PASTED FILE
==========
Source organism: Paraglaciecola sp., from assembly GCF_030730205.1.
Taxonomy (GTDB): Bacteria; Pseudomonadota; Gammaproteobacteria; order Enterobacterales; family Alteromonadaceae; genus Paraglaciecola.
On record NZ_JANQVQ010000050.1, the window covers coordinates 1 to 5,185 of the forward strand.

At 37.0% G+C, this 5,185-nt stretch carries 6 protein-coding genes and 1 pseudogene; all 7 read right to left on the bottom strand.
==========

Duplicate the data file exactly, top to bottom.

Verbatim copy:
Source organism: Paraglaciecola sp., from assembly GCF_030730205.1.
Taxonomy (GTDB): Bacteria; Pseudomonadota; Gammaproteobacteria; order Enterobacterales; family Alteromonadaceae; genus Paraglaciecola.
On record NZ_JANQVQ010000050.1, the window covers coordinates 1 to 5,185 of the forward strand.

At 37.0% G+C, this 5,185-nt stretch carries 6 protein-coding genes and 1 pseudogene; all 7 read right to left on the bottom strand.